Is Benjamin Graham still relevant in 2015? Or is he not? Maybe just to some extent, or is Benjamin Graham more relevant now than he has ever been before?
Maybe these are just another redundant questions, or could they be the most important ones to ask yourself. Asking questions often means trying to find new answers, new answers regarding circumstances not considered earlier, or as a way of questioning your own beliefs and the way you look at things around you.
Why am I asking this question to myself—Is Benjamin Graham still relevant in 2015? Does it really matter? Maybe not everyone. But to all of us trying to improve our value investing skills by following the investment concepts laid out by Benjamin Graham, the question is of utmost relevance I believe. Why? Because if they are not relevant today in 2015, we have to go looking for other sources of knowledges to serve as our main guide out in the investing sphere.
Albert Einstein said:
The important thing is not to stop questioning. Curiosity has its own reason for existing.
John Maynard Keynes said:
When my information changes, I alter my conclusions. What do you do, sir?
Keynes also said:
The difficulty lies not so much in developing new ideas as in escaping from old ones.
From the above quotes, we should keep in mind the importance of “not to stop questioning” from Einstein, and also that we always have to be prepared to “alter [our] conclusions” when “[our] information changes” from Keynes. But, this may be easier said than done, as implied by the last Keynes quote, that the greatest danger when it comes to new ideas, even if our new ideas are hard to come by, might be escaping from the old ones. Why is that?
In his speech—The Psychology of Human Misjudgment—at Harvard Bussiness School in June 1995 Charlie Munger was, among other kinds of biases, talking about the bias from commitment and consistency tendency as (emphasis added) “…a superpower in error-causing psychological tendency: bias from consistency and commitment tendency, including the tendency to avoid or promptly resolve cognitive dissonance. Includes the self-confirmation tendency of all conclusions, particularly expressed conclusions, and with a special persistence for conclusions that are hard-won.”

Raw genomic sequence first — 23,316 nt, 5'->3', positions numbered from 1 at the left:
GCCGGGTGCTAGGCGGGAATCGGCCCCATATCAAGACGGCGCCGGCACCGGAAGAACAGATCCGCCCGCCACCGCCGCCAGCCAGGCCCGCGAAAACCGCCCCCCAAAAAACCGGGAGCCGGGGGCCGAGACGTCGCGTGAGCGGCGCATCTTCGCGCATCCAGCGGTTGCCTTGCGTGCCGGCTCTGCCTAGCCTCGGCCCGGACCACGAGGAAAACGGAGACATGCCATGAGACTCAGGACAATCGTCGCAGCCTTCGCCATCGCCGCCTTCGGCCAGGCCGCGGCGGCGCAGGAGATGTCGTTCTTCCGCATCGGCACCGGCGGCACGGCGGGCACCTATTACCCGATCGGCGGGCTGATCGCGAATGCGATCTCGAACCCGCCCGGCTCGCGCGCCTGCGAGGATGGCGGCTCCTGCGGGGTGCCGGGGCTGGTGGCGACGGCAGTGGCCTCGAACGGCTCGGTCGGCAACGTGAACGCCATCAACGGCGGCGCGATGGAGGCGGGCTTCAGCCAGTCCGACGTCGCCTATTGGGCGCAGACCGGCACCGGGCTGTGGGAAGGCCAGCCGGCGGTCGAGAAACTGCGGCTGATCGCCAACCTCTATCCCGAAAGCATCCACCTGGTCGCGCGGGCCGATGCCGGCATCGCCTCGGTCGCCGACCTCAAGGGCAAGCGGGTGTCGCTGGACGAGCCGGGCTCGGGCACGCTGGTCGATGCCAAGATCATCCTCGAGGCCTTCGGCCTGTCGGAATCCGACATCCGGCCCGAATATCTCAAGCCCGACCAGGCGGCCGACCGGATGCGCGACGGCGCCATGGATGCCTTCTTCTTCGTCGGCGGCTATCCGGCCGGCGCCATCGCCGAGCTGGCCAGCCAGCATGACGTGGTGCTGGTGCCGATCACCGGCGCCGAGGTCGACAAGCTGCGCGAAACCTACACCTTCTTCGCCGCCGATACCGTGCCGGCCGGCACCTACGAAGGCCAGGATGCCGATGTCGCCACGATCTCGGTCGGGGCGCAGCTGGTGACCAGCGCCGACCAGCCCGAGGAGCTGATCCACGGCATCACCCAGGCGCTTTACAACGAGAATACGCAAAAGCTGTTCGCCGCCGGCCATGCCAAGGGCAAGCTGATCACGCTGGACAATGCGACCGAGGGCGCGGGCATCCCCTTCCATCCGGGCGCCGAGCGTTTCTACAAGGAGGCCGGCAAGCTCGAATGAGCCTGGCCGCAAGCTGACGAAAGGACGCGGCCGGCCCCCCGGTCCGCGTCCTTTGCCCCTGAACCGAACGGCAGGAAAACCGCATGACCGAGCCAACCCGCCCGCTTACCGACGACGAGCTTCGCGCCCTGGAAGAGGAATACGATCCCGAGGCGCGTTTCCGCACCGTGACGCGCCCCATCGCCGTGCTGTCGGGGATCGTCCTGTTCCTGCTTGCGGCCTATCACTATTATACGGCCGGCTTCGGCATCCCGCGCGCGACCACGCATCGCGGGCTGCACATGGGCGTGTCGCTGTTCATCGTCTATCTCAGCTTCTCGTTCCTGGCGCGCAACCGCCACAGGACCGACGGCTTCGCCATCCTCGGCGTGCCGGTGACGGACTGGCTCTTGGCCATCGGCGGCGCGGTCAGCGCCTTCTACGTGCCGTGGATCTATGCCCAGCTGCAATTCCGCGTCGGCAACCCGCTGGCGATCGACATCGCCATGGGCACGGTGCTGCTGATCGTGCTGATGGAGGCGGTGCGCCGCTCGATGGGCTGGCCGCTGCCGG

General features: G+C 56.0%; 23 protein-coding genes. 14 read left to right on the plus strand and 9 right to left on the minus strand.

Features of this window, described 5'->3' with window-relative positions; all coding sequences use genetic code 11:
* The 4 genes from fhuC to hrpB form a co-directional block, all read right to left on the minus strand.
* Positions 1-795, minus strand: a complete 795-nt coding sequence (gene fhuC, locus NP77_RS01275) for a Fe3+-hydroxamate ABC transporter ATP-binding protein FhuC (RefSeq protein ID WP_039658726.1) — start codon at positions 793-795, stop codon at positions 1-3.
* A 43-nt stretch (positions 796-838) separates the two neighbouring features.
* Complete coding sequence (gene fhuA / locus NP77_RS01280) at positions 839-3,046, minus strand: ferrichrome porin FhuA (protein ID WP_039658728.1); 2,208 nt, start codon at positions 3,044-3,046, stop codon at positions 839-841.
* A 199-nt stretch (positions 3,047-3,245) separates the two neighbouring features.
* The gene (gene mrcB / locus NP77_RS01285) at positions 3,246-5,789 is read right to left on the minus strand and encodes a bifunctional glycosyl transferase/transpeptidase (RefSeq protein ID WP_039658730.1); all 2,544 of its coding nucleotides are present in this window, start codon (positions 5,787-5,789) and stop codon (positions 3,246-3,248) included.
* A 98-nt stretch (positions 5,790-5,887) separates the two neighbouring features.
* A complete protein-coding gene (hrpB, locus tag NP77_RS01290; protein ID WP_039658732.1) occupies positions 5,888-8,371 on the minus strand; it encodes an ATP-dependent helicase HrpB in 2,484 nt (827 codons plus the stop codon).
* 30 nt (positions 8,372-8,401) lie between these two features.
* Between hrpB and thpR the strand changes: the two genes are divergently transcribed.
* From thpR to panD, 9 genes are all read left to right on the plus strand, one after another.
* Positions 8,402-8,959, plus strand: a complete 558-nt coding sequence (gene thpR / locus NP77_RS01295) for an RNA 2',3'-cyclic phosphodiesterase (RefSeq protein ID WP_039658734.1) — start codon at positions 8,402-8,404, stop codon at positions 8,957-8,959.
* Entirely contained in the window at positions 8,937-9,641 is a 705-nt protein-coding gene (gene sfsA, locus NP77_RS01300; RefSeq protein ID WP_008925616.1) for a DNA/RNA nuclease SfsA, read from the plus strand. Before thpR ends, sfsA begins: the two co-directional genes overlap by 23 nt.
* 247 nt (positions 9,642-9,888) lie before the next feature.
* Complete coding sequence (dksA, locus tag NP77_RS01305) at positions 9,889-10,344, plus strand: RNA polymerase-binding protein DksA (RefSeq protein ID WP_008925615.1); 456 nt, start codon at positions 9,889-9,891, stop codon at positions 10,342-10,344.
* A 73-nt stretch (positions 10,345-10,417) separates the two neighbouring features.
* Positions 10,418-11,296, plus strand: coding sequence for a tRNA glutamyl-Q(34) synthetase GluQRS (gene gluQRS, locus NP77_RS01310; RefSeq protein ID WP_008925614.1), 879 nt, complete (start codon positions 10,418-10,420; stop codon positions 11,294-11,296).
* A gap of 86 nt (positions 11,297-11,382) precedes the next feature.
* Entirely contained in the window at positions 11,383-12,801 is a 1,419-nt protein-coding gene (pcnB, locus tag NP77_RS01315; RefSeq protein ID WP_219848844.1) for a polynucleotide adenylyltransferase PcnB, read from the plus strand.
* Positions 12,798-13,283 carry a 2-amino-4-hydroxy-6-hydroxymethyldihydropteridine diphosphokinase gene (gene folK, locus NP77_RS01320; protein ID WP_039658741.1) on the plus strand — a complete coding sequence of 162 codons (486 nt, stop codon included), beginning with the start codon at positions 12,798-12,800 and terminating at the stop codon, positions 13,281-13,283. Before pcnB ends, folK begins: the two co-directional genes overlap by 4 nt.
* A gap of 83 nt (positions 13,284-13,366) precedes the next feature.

Charlie also said that (emphasis added) “The human mind is a lot like the human egg, in that the human egg has a shut-off device. One sperm gets in, and it shuts down so that the next one can’t get in. The human mind has a big tendency of the same sort … According to Max Plank, the really innovative and important new physics was never really accepted by the old guard. Instead, a new guard came along that was less brain-blocked by its previous conclusions. And if Max Plank’s crowd had this consistency and commitment tendency that kept their old conclusions intact despite disconfirming evidence, you can imagine what the crowd that you and I are a part of behaves like … What people are shouting out they are pounding in.”
The most important thing (as Howard Marks would have said) is to:
- Never stop asking questions.
- Be aware of the consistency and commitment bias and how it affects us.
- Be willing to change your mind when the facts change. The “truths” of yesterday may, or will certainly, not be the “truths” of today or the future.
So, is Benjamin Graham relevant? I do think so. Of course not everything he said or put down on paper or in his books is relevant, but the main ideas still seem to serve the ones willing to listen rather good.
For the article that sparkled my mind about the topic of this post, see Net Net Hunter’s article Is Benjamin Graham Still Relevant in 2015?
To read about some of the concepts of Benjamin Graham, see here:
Another great read is What Has Worked in Investing from Tweedy, Browne Company LLC.
Disclosure: I wrote this article myself, and it expresses my own opinions. I am not receiving compensation for it. I have no business relationship with any company or individual mentioned in this article. I have no positions in any stocks mentioned.